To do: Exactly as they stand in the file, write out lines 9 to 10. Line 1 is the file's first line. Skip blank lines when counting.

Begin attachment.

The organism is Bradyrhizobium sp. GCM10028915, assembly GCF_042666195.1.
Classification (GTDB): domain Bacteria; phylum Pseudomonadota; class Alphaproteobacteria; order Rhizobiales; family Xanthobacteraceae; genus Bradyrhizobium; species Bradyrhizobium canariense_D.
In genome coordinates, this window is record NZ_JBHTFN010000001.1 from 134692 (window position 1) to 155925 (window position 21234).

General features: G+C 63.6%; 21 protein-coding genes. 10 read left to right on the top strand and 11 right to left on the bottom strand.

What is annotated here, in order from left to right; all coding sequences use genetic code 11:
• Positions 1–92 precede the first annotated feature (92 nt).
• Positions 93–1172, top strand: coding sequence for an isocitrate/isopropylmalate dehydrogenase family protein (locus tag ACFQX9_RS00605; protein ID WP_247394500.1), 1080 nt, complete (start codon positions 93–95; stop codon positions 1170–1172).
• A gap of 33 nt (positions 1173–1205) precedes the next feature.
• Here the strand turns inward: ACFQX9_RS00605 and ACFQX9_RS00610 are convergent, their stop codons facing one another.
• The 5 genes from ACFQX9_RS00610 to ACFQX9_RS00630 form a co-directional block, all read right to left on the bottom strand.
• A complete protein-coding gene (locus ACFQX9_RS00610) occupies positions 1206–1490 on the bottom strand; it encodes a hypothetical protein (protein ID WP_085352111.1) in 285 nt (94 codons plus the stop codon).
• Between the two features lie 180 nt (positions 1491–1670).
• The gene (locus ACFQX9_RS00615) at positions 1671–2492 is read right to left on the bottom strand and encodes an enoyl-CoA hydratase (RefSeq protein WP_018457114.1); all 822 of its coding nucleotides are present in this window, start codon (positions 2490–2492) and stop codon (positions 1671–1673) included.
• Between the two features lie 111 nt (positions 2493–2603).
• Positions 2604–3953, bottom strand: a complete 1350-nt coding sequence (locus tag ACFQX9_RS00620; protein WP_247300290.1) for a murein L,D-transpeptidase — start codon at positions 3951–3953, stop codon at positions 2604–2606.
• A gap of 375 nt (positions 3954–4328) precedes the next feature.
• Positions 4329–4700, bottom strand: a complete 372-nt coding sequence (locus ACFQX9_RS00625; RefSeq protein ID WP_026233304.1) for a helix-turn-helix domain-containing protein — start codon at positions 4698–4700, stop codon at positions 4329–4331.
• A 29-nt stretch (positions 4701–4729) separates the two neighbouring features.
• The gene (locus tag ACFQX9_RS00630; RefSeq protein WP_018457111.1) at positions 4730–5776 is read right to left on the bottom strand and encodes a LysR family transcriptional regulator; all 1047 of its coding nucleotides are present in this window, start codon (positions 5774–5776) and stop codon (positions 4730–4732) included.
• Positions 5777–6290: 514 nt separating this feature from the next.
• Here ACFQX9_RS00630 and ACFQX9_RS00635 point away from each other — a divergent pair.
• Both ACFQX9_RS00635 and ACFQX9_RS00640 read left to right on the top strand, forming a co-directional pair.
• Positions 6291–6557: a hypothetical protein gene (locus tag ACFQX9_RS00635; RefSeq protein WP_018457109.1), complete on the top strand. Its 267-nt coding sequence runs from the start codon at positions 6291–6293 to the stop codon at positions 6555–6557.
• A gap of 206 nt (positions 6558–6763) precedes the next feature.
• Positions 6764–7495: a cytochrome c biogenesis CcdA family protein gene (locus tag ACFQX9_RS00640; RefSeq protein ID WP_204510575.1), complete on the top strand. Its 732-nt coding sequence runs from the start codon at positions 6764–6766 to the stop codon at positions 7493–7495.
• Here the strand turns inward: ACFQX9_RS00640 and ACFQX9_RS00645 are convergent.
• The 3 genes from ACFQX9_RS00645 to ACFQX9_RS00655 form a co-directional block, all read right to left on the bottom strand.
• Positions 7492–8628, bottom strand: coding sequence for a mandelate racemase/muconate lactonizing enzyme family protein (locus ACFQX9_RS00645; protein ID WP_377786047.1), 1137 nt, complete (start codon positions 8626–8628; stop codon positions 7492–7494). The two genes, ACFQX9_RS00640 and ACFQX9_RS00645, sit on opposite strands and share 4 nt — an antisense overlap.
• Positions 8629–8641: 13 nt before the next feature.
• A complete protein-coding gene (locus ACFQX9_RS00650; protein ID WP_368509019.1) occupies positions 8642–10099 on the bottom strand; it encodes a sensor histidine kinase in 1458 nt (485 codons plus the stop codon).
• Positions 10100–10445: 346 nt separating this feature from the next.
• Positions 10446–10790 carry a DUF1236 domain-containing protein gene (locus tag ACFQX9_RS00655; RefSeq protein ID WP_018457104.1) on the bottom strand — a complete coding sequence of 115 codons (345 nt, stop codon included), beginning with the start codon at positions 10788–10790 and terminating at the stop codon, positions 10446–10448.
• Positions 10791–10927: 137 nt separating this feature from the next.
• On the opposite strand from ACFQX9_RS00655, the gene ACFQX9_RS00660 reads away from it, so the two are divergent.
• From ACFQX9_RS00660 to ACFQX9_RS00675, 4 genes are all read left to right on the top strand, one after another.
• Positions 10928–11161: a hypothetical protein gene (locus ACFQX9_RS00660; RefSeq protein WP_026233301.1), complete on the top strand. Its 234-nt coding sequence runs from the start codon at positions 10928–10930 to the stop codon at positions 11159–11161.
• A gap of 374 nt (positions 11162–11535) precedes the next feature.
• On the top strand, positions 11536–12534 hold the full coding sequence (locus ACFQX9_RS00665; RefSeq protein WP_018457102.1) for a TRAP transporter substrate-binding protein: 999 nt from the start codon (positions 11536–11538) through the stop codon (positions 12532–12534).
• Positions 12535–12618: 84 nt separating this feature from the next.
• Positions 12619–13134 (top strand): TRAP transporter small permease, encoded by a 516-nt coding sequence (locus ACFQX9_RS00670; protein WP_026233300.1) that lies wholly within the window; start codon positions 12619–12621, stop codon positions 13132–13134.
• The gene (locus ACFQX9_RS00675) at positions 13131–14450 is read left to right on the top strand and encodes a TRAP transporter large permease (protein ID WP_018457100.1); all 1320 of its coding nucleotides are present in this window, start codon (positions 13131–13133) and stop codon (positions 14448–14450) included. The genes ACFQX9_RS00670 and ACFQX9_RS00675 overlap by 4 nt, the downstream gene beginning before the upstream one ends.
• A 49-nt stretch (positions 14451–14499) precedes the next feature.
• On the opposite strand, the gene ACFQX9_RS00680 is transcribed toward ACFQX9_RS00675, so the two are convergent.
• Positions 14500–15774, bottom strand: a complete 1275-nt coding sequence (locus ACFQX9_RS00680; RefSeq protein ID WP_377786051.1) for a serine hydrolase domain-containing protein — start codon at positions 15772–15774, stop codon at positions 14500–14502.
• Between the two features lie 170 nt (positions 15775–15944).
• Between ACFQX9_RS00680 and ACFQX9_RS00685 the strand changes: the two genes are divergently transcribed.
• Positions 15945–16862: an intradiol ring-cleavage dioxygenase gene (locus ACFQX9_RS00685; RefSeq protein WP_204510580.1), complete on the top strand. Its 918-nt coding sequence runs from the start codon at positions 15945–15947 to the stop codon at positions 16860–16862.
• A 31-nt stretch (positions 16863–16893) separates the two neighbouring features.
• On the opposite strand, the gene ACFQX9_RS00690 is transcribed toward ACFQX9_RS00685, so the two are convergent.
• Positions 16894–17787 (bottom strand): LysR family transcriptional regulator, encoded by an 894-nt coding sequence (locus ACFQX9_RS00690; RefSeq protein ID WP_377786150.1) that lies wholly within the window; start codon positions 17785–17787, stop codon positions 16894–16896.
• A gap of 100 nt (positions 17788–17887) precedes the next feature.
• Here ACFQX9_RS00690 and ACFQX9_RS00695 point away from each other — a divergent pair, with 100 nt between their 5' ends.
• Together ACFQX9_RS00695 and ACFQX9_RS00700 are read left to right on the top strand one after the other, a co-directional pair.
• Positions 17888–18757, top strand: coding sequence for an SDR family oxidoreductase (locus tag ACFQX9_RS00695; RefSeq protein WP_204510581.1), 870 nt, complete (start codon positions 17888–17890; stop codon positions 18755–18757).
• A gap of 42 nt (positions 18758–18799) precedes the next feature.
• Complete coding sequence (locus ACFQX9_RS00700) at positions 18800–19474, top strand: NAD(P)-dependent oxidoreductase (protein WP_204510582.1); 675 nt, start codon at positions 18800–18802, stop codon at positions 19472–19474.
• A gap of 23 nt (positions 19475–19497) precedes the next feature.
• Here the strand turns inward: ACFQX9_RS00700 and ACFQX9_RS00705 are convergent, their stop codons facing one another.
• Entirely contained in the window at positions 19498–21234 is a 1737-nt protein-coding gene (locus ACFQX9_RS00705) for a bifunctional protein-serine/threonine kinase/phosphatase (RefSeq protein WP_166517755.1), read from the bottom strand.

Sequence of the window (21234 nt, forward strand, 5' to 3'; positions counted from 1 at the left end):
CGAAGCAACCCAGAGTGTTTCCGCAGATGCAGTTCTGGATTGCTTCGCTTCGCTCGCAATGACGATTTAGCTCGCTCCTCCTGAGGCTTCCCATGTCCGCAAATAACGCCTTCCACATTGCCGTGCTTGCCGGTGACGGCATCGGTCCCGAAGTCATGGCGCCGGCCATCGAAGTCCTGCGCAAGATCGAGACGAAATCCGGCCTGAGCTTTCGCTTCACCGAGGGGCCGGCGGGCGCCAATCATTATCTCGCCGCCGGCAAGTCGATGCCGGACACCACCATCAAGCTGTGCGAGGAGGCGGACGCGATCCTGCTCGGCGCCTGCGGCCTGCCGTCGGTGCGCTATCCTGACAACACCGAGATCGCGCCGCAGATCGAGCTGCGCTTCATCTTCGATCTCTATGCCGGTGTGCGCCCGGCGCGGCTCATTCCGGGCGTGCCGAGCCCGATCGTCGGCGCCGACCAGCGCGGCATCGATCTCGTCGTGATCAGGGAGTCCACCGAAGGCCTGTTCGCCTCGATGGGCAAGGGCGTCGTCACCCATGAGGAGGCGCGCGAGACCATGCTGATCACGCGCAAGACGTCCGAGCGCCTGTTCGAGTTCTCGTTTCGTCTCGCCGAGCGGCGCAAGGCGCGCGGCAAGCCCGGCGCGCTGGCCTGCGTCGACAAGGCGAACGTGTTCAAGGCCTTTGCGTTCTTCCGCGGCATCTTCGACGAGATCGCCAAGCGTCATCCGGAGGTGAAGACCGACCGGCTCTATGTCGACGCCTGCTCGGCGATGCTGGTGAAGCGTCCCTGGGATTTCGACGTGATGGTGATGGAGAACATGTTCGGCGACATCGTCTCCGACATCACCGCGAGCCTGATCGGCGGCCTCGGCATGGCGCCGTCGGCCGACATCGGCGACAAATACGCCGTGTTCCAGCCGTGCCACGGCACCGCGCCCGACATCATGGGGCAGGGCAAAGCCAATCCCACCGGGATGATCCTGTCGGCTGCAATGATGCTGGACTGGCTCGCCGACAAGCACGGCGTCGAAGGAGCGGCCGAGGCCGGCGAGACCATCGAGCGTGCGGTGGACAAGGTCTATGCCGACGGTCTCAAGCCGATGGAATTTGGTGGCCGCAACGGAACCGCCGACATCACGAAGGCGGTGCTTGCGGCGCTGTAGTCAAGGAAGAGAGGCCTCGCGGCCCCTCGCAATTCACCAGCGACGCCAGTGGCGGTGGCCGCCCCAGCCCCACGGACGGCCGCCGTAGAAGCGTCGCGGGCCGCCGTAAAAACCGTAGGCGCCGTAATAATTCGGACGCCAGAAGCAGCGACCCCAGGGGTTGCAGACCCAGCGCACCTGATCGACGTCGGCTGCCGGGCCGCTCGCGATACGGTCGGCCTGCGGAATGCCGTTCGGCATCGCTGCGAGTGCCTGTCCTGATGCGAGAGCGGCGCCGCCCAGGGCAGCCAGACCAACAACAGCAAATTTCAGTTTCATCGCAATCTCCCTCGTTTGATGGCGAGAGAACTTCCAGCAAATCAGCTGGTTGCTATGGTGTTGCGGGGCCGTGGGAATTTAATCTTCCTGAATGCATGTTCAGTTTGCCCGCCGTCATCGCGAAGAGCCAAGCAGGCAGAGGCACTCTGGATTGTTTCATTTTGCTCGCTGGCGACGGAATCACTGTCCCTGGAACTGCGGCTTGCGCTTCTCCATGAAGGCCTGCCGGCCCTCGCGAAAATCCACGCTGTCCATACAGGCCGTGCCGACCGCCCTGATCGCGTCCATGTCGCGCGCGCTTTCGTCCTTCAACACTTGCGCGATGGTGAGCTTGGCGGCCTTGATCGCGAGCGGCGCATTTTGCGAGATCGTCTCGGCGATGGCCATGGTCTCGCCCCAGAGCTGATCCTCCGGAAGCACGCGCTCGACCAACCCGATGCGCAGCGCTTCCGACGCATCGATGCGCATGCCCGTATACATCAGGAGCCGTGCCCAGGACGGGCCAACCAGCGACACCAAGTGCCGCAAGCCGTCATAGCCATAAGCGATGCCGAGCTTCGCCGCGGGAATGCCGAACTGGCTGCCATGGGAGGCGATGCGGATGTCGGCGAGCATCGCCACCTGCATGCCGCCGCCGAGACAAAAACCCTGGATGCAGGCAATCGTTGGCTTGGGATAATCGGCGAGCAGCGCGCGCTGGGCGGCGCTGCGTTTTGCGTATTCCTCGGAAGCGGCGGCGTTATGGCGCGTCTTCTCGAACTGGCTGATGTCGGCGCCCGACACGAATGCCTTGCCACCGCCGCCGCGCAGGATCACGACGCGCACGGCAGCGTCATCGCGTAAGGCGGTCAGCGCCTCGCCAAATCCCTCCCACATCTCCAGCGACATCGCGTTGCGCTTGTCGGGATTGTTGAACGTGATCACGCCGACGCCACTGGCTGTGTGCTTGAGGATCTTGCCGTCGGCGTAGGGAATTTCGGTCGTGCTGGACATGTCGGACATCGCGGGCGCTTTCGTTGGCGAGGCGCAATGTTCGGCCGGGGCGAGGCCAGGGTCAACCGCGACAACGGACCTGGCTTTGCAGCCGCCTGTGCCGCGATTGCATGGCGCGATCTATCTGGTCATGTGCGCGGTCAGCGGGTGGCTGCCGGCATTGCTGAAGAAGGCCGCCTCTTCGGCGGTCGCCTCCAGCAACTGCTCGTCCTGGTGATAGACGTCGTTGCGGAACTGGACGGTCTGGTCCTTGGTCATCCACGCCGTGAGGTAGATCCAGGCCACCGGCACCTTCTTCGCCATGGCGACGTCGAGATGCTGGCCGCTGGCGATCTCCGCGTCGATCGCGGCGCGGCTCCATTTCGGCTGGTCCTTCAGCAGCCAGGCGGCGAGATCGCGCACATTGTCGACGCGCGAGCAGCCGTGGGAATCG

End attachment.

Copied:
• Here the strand turns inward: ACFQX9_RS00605 and ACFQX9_RS00610 are convergent, their stop codons facing one another.
• The 5 genes from ACFQX9_RS00610 to ACFQX9_RS00630 form a co-directional block, all read right to left on the bottom strand.